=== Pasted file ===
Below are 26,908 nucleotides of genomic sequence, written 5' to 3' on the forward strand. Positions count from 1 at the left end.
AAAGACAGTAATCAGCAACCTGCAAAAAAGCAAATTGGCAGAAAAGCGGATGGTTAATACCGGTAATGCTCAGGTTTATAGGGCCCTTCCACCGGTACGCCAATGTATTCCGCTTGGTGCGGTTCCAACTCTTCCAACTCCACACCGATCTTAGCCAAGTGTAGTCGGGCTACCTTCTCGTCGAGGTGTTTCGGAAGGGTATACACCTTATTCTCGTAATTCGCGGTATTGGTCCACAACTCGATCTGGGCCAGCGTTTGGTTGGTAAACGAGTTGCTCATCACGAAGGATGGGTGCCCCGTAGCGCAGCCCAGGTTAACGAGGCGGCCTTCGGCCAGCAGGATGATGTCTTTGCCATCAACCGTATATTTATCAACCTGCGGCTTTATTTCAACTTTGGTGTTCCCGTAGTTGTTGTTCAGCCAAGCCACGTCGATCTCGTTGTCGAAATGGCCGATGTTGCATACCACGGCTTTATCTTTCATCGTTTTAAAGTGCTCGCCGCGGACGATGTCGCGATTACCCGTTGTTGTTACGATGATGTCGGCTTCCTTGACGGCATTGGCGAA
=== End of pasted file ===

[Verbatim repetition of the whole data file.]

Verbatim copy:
Below are 26,908 nucleotides of genomic sequence, written 5' to 3' on the forward strand. Positions count from 1 at the left end.
AAAGACAGTAATCAGCAACCTGCAAAAAAGCAAATTGGCAGAAAAGCGGATGGTTAATACCGGTAATGCTCAGGTTTATAGGGCCCTTCCACCGGTACGCCAATGTATTCCGCTTGGTGCGGTTCCAACTCTTCCAACTCCACACCGATCTTAGCCAAGTGTAGTCGGGCTACCTTCTCGTCGAGGTGTTTCGGAAGGGTATACACCTTATTCTCGTAATTCGCGGTATTGGTCCACAACTCGATCTGGGCCAGCGTTTGGTTGGTAAACGAGTTGCTCATCACGAAGGATGGGTGCCCCGTAGCGCAGCCCAGGTTAACGAGGCGGCCTTCGGCCAGCAGGATGATGTCTTTGCCATCAACCGTATATTTATCAACCTGCGGCTTTATTTCAACTTTGGTGTTCCCGTAGTTGTTGTTCAGCCAAGCCACGTCGATCTCGTTGTCGAAATGGCCGATGTTGCATACCACGGCTTTATCTTTCATCGTTTTAAAGTGCTCGCCGCGGACGATGTCGCGATTACCCGTTGTTGTTACGATGATGTCGGCTTCCTTGACGGCATTGGCGAA